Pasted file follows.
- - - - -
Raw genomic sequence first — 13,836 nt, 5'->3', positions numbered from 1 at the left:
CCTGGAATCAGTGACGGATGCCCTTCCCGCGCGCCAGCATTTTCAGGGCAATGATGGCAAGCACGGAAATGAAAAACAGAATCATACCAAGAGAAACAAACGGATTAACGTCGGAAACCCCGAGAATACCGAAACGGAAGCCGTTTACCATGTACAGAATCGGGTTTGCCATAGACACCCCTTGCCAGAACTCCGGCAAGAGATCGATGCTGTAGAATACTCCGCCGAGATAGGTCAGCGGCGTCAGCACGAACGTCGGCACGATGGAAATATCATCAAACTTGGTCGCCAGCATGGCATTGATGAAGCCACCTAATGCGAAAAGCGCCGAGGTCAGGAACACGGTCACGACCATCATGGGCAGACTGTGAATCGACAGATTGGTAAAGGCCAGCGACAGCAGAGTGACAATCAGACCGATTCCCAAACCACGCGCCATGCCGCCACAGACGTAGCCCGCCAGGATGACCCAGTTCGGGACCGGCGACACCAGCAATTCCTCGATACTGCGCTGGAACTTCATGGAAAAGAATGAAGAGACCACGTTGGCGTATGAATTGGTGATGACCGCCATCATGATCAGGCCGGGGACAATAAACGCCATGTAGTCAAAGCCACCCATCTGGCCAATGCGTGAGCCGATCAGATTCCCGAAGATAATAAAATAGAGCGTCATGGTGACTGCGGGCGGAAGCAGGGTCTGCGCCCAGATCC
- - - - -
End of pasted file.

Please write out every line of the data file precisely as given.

Raw genomic sequence first — 13,836 nt, 5'->3', positions numbered from 1 at the left:
CCTGGAATCAGTGACGGATGCCCTTCCCGCGCGCCAGCATTTTCAGGGCAATGATGGCAAGCACGGAAATGAAAAACAGAATCATACCAAGAGAAACAAACGGATTAACGTCGGAAACCCCGAGAATACCGAAACGGAAGCCGTTTACCATGTACAGAATCGGGTTTGCCATAGACACCCCTTGCCAGAACTCCGGCAAGAGATCGATGCTGTAGAATACTCCGCCGAGATAGGTCAGCGGCGTCAGCACGAACGTCGGCACGATGGAAATATCATCAAACTTGGTCGCCAGCATGGCATTGATGAAGCCACCTAATGCGAAAAGCGCCGAGGTCAGGAACACGGTCACGACCATCATGGGCAGACTGTGAATCGACAGATTGGTAAAGGCCAGCGACAGCAGAGTGACAATCAGACCGATTCCCAAACCACGCGCCATGCCGCCACAGACGTAGCCCGCCAGGATGACCCAGTTCGGGACCGGCGACACCAGCAATTCCTCGATACTGCGCTGGAACTTCATGGAAAAGAATGAAGAGACCACGTTGGCGTATGAATTGGTGATGACCGCCATCATGATCAGGCCGGGGACAATAAACGCCATGTAGTCAAAGCCACCCATCTGGCCAATGCGTGAGCCGATCAGATTCCCGAAGATAATAAAATAGAGCGTCATGGTGACTGCGGGCGGAAGCAGGGTCTGCGCCCAGATCC